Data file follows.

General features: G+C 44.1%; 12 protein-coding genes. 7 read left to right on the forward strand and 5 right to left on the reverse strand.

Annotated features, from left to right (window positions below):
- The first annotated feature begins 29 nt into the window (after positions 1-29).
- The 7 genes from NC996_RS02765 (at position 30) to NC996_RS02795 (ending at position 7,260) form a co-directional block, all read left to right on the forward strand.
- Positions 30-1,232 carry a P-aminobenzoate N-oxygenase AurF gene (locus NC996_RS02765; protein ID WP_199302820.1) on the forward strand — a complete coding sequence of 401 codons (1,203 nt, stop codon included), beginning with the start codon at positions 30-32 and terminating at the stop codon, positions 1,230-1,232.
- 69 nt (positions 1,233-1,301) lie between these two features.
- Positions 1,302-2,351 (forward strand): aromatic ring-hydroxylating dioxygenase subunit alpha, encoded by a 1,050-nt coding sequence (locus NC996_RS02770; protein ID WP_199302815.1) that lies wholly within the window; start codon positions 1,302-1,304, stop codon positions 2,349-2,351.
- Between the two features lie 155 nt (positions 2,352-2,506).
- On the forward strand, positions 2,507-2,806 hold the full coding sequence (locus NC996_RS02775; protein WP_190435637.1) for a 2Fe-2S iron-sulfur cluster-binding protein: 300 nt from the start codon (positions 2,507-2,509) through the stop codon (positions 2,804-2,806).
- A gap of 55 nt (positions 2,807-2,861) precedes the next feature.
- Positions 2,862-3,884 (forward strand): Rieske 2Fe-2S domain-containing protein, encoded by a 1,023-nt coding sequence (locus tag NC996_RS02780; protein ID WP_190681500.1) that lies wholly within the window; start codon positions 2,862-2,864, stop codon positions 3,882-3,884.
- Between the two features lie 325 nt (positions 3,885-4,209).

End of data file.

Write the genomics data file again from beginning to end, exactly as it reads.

General features: G+C 44.1%; 12 protein-coding genes. 7 read left to right on the forward strand and 5 right to left on the reverse strand.

Annotated features, from left to right (window positions below):
- The first annotated feature begins 29 nt into the window (after positions 1-29).
- The 7 genes from NC996_RS02765 (at position 30) to NC996_RS02795 (ending at position 7,260) form a co-directional block, all read left to right on the forward strand.
- Positions 30-1,232 carry a P-aminobenzoate N-oxygenase AurF gene (locus NC996_RS02765; protein ID WP_199302820.1) on the forward strand — a complete coding sequence of 401 codons (1,203 nt, stop codon included), beginning with the start codon at positions 30-32 and terminating at the stop codon, positions 1,230-1,232.
- 69 nt (positions 1,233-1,301) lie between these two features.
- Positions 1,302-2,351 (forward strand): aromatic ring-hydroxylating dioxygenase subunit alpha, encoded by a 1,050-nt coding sequence (locus NC996_RS02770; protein ID WP_199302815.1) that lies wholly within the window; start codon positions 1,302-1,304, stop codon positions 2,349-2,351.
- Between the two features lie 155 nt (positions 2,352-2,506).
- On the forward strand, positions 2,507-2,806 hold the full coding sequence (locus NC996_RS02775; protein WP_190435637.1) for a 2Fe-2S iron-sulfur cluster-binding protein: 300 nt from the start codon (positions 2,507-2,509) through the stop codon (positions 2,804-2,806).
- A gap of 55 nt (positions 2,807-2,861) precedes the next feature.
- Positions 2,862-3,884 (forward strand): Rieske 2Fe-2S domain-containing protein, encoded by a 1,023-nt coding sequence (locus tag NC996_RS02780; protein ID WP_190681500.1) that lies wholly within the window; start codon positions 2,862-2,864, stop codon positions 3,882-3,884.
- Between the two features lie 325 nt (positions 3,885-4,209).